Okay, the story is wonderful written with tragic back stories for the main characters Beau and Ariadne.  This story is a great start to a series, but it was slow here and there.  This happens sometimes in new series to building its world.  Beau is sort of a diamond in the rough kind of man.  He has very admirable traits, but they are hidden because he tends to be selfish.  All he wants is to be respected by his colleagues and make a name for himself.  Ariadne is more of a puzzle because she lets people walk all over her….her sister and Stavros.  It is like she is hiding from life and true love.

    I love mythology and this story’s twist into mythology.  Everyone knows I love paranormal romance :)  It is my favorite genre.  This story has a little bit of everything…a goddess, a curse, death, nymphs, a temple, ceremonies, snakes, a dead body, a labyrinth and much more.  If this intrigues you, then you should definitely read this book :)  I can’t wait to start book 2.

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  • Posted November 7, 2013

    more from this reviewer

    ¿Sometimes you run away from things, thinking it¿s better than f

    “Sometimes you run away from things, thinking it’s better than fighting.” Ariadne and Beau have both done their fair share of running in Danica Winters’ Nymphs’ Labyrinth. So Beau pursues his career in archeological studies, minus wife and son, while Ariadne pursues a loveless affair with the local politician. And others pull their strings.

    Nymphs’ Labyrinth is a nice combination of straightforward romance, set in a pleasingly exotic location, with paranormal mystery. Ariadne has secrets that no-one would believe, and a haunting sense of guilt that keeps her obeying rules instead of following her heart. Meanwhile Beau has no room in his heart until his son appears. Then he reveals himself as the guilt-ridden father who ran from things rather than arguing.

    Still, if there really are gods and goddesses, perhaps there’s hope these two will find each other. And a goddess who values love higher than obedience, and honesty more than the letter of the law, is certainly appealing.

    A tale of love that overcomes boundaries, doubt and cost, and a story of relationships rebuilt on true communication, Danica Winters’ novella offers a nicely enticing twist on Greek mythology, with sexuality as powerful and real as befits all those sensuous Greek statues.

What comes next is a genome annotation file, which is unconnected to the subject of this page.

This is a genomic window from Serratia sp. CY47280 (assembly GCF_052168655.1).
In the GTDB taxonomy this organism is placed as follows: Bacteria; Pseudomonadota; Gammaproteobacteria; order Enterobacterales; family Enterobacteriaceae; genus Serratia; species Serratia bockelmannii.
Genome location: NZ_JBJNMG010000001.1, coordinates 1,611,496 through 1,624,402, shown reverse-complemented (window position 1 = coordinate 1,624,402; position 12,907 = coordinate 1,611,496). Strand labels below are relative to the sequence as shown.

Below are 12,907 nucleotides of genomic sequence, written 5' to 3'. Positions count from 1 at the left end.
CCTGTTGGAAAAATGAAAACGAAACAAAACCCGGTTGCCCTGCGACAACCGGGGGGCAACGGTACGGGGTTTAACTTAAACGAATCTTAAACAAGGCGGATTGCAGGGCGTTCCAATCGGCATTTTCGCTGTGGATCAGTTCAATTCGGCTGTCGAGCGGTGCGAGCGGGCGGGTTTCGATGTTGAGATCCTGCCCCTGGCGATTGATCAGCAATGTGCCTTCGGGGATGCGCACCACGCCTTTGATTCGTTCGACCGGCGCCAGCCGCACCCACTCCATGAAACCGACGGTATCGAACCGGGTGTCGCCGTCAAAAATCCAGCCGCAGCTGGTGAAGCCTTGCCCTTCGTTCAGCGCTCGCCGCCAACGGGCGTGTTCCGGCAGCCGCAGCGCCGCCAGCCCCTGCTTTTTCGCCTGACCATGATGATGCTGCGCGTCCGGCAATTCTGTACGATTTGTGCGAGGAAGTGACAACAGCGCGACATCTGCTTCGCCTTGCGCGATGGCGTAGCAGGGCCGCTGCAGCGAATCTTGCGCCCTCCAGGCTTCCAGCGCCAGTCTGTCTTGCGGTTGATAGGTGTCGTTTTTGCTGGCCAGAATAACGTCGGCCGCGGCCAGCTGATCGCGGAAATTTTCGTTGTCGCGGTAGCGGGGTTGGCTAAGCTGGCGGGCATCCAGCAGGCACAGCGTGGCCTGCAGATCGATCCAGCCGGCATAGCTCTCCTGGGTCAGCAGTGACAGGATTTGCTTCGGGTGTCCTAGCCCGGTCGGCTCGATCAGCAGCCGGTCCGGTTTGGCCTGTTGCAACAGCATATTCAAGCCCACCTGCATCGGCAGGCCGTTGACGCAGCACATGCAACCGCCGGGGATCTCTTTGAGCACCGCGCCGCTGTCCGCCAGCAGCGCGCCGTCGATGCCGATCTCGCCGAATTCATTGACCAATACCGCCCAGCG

Disclosure: I was given a free ecopy when I offered to be a host on the author’s blog tour.

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  • Posted January 14, 2013

    What a great book. I've only recently gotten hooked on the paran

    What a great book. I've only recently gotten hooked on the paranormal genre, but The Nymph's Labyrinth isn't your typical paranormal. Here you enter a world where Greek Mythology meets contemporary Greece. I truly enjoyed learning about it when I was younger--and it seems my oldest boys have sparked my interest again while reading the Percy Jackson series--and I enjoyed returning once again.

    Ariadne Papadakis isn't your typical paranormal heroine, this gal has some deep-seated issues she needs to overcome, you know like finding guys who don't want to use her for their nefarious means. Give this shape-shifting nymph some credit though. When the going got tough, she pulled it off, and watch out.

    American archeologist, Beau Morris has seen better days in his life, and upon meeting Ariadne his luck runs out--completely. He just can't cut a break, and when it hits the fan, Beau finds he's dug into something much deeper than he thought. He might actually have to be someone he never dreamed of being.